While Nate Silver is among the best at predicting election outcomes -- if not the best -- that hasn't earned him unconditional love in Washington, where he still sometimes finds himself an outsider looking in.
"It's made it easier because we have a clearer sense of identity," Silver says of leaving The New York Times to relaunch FiveThirtyEight, all without becoming part of the usual inside-the-Beltway crowd. "We avoid the trap of writing journalism for other journalists."
Silver, 36, is the guy who rose to national prominence after predicting the results of the 2008 election in 49 out of 50 states, missing only Indiana, which Barack Obama won by just a single percentage point. The statistical expert also correctly predicted the results of all 35 U.S. Senate races held that year. Then he and his blog joined The New York Times in 2010, only to leave after the last presidential election.
The inside-the-Beltway crowd's love-hate relationship with Silver had been quite public for a while. Just before voters went to polls in the 2012 presidential election, Politico's media writer, Dylan Byers, questioned whether Silver really knows what he's talking about with a story headlined, "Nate Silver: One-term celebrity?"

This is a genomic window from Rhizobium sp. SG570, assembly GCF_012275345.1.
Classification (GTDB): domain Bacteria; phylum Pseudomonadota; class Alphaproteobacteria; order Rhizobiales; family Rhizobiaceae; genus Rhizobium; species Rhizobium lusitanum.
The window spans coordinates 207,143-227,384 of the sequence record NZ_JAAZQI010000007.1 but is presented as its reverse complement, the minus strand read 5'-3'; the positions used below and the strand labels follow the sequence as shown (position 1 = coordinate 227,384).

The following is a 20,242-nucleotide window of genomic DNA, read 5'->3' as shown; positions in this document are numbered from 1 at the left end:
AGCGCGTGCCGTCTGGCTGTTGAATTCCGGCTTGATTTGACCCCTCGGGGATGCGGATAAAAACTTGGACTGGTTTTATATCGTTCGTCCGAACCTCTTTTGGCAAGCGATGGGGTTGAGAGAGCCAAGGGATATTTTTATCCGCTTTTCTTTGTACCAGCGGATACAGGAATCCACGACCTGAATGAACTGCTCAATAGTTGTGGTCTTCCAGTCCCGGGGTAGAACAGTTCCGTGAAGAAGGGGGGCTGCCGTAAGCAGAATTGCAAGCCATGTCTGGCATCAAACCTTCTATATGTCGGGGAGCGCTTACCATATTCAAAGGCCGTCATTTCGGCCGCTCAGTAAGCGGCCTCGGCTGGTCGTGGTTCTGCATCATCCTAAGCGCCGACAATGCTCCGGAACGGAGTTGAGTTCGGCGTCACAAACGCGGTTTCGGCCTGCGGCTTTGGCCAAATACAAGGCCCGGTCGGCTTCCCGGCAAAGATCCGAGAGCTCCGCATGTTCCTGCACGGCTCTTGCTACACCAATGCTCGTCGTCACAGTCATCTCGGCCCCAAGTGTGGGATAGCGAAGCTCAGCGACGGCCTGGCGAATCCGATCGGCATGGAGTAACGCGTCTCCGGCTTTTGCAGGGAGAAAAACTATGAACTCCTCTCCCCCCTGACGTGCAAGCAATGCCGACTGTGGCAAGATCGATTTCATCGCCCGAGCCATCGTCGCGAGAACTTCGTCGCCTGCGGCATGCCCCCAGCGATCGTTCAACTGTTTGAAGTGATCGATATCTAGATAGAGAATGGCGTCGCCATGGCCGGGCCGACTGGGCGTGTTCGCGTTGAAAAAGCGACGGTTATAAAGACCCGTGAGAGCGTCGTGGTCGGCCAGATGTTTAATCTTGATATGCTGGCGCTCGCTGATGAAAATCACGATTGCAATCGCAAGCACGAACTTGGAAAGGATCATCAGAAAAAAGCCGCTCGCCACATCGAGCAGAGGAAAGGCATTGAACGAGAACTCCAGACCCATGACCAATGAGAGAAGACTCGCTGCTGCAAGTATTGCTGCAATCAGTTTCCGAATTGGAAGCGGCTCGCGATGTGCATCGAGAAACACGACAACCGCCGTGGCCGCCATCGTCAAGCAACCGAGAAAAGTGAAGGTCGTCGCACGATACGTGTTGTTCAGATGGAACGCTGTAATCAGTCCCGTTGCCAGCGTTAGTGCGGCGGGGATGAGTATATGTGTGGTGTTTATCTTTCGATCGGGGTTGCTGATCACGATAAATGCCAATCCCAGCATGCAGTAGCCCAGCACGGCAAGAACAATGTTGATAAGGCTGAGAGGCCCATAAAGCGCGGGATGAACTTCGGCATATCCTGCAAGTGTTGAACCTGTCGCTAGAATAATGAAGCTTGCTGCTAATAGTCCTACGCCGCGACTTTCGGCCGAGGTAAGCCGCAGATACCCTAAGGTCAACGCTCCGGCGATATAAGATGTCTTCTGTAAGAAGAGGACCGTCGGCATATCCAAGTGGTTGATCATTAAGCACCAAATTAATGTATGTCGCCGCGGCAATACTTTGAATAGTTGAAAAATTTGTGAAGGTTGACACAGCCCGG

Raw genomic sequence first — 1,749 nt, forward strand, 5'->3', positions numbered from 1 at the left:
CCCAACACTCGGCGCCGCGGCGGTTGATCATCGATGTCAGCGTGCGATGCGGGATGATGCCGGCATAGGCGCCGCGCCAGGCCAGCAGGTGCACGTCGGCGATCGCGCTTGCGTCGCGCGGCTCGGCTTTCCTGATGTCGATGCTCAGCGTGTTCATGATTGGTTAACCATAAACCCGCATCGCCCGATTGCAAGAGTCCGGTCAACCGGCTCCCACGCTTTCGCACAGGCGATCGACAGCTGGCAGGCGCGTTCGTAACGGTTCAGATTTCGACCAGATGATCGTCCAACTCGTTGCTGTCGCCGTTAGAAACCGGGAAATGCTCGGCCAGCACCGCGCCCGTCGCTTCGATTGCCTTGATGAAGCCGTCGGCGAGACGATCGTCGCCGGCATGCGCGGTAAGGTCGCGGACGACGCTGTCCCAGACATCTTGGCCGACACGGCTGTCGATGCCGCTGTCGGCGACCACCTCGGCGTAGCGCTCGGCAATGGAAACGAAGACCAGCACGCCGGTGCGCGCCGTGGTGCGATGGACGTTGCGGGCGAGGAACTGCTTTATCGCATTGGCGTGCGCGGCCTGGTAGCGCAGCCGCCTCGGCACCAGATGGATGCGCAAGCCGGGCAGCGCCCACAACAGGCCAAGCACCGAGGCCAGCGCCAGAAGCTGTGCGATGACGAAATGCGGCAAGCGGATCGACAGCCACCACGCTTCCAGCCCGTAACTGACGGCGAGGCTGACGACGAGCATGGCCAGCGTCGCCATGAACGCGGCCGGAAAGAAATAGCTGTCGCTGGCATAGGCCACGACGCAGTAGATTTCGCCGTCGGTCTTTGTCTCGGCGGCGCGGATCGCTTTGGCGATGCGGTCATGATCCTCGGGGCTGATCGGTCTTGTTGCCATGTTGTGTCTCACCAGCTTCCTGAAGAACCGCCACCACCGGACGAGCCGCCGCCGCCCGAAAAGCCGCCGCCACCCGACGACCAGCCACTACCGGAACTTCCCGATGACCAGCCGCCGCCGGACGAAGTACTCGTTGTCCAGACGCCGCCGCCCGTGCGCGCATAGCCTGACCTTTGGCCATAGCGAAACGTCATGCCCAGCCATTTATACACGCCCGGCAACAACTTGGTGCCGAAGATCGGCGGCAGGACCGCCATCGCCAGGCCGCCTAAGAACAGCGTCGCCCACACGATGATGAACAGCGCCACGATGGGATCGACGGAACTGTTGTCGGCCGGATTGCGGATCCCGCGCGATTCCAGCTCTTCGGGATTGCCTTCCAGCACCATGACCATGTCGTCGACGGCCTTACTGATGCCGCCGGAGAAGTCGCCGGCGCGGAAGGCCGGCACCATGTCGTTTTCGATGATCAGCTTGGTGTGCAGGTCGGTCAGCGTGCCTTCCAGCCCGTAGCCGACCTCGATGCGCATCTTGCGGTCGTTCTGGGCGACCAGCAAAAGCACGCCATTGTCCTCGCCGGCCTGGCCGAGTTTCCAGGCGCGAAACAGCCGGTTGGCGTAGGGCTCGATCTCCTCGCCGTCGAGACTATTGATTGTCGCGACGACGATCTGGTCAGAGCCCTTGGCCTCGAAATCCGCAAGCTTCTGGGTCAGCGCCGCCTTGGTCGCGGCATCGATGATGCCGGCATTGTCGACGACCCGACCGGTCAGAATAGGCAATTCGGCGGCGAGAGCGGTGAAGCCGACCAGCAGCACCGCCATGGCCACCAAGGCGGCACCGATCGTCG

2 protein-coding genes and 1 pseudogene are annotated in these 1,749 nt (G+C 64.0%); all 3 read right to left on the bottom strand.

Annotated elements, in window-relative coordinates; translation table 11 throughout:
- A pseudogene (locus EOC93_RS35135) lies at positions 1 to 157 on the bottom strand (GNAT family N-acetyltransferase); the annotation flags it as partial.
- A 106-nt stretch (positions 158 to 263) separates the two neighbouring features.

"Prediction is the name of Silver's game, the basis for his celebrity," wrote Byers, outlining a what-if scenario that never materialized. "So should Mitt Romney win on Nov. 6, it's difficult to see how people can continue to put faith in the predictions of someone who has never given that candidate anything higher than a 41 percent chance of winning (way back on June 2) and -- one week from the election -- gives him a one-in-four chance, even as the polls have him almost neck-and-neck with the incumbent."
Silver turned out to be right -- again. He correctly predicted the outcome in every state. Then he unloaded on Byers and Politico.
"I think he's a terrible journalist," Silver told Out magazine upon being named its Man of the Year in 2012. During an interview with ESPN, Silver analyzed Politico this way: "They're trying to cover [politics] like sports, but not in an intelligent way at all. They want to create noise, basically. Their whole thing is you have to have a lead story about some gaffe that somebody made on the campaign trail. In politics, you can have a whole month where nothing of any import whatsoever happens. But you still have to have Politico produce a paper seven times a week."
Then in another media dust-up, Silver accused conservative Wall Street Journal columnist Peggy Noonan of "flawed statistical thinking." That's the actual phrase used in his New York Times headline. After Romney lost, Noonan had lamented the political world's sudden emphasis on data analysis. In this case, though, Silver was engaged in a wonky debate about the news of the day -- an IRS scandal -- but used it to make a much broader statement about pundits.